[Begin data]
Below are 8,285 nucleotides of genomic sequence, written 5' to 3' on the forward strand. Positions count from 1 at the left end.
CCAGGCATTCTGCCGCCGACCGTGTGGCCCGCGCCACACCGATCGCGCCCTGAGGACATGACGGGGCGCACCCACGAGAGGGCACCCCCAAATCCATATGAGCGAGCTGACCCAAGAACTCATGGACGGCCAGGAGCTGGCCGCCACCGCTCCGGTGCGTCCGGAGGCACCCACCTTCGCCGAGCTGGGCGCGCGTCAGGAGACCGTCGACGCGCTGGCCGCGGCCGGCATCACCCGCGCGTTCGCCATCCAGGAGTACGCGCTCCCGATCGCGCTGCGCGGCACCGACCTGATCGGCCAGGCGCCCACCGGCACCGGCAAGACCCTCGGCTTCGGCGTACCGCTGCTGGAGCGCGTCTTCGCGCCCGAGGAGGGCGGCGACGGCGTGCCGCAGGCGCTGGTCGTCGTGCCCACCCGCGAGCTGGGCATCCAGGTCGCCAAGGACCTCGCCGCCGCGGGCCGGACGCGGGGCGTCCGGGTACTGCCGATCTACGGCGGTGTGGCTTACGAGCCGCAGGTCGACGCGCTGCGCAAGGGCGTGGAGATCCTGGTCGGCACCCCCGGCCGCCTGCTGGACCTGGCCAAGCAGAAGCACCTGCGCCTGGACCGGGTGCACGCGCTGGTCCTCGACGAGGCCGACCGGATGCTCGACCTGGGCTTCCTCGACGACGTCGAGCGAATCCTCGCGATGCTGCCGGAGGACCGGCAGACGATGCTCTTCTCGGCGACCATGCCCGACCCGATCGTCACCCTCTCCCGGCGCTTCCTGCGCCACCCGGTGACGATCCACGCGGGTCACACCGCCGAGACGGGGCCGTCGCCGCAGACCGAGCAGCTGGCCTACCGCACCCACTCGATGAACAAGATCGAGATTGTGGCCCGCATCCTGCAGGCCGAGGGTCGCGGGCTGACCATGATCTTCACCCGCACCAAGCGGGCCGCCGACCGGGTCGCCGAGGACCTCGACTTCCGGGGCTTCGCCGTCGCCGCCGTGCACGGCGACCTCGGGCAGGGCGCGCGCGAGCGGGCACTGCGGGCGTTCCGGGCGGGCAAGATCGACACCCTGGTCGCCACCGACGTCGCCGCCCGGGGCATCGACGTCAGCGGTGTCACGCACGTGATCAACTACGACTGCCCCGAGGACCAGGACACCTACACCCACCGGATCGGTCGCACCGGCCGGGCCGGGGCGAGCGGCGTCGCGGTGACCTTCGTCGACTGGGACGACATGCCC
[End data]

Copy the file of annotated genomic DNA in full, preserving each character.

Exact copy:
Below are 8,285 nucleotides of genomic sequence, written 5' to 3' on the forward strand. Positions count from 1 at the left end.
CCAGGCATTCTGCCGCCGACCGTGTGGCCCGCGCCACACCGATCGCGCCCTGAGGACATGACGGGGCGCACCCACGAGAGGGCACCCCCAAATCCATATGAGCGAGCTGACCCAAGAACTCATGGACGGCCAGGAGCTGGCCGCCACCGCTCCGGTGCGTCCGGAGGCACCCACCTTCGCCGAGCTGGGCGCGCGTCAGGAGACCGTCGACGCGCTGGCCGCGGCCGGCATCACCCGCGCGTTCGCCATCCAGGAGTACGCGCTCCCGATCGCGCTGCGCGGCACCGACCTGATCGGCCAGGCGCCCACCGGCACCGGCAAGACCCTCGGCTTCGGCGTACCGCTGCTGGAGCGCGTCTTCGCGCCCGAGGAGGGCGGCGACGGCGTGCCGCAGGCGCTGGTCGTCGTGCCCACCCGCGAGCTGGGCATCCAGGTCGCCAAGGACCTCGCCGCCGCGGGCCGGACGCGGGGCGTCCGGGTACTGCCGATCTACGGCGGTGTGGCTTACGAGCCGCAGGTCGACGCGCTGCGCAAGGGCGTGGAGATCCTGGTCGGCACCCCCGGCCGCCTGCTGGACCTGGCCAAGCAGAAGCACCTGCGCCTGGACCGGGTGCACGCGCTGGTCCTCGACGAGGCCGACCGGATGCTCGACCTGGGCTTCCTCGACGACGTCGAGCGAATCCTCGCGATGCTGCCGGAGGACCGGCAGACGATGCTCTTCTCGGCGACCATGCCCGACCCGATCGTCACCCTCTCCCGGCGCTTCCTGCGCCACCCGGTGACGATCCACGCGGGTCACACCGCCGAGACGGGGCCGTCGCCGCAGACCGAGCAGCTGGCCTACCGCACCCACTCGATGAACAAGATCGAGATTGTGGCCCGCATCCTGCAGGCCGAGGGTCGCGGGCTGACCATGATCTTCACCCGCACCAAGCGGGCCGCCGACCGGGTCGCCGAGGACCTCGACTTCCGGGGCTTCGCCGTCGCCGCCGTGCACGGCGACCTCGGGCAGGGCGCGCGCGAGCGGGCACTGCGGGCGTTCCGGGCGGGCAAGATCGACACCCTGGTCGCCACCGACGTCGCCGCCCGGGGCATCGACGTCAGCGGTGTCACGCACGTGATCAACTACGACTGCCCCGAGGACCAGGACACCTACACCCACCGGATCGGTCGCACCGGCCGGGCCGGGGCGAGCGGCGTCGCGGTGACCTTCGTCGACTGGGACGACATGCCC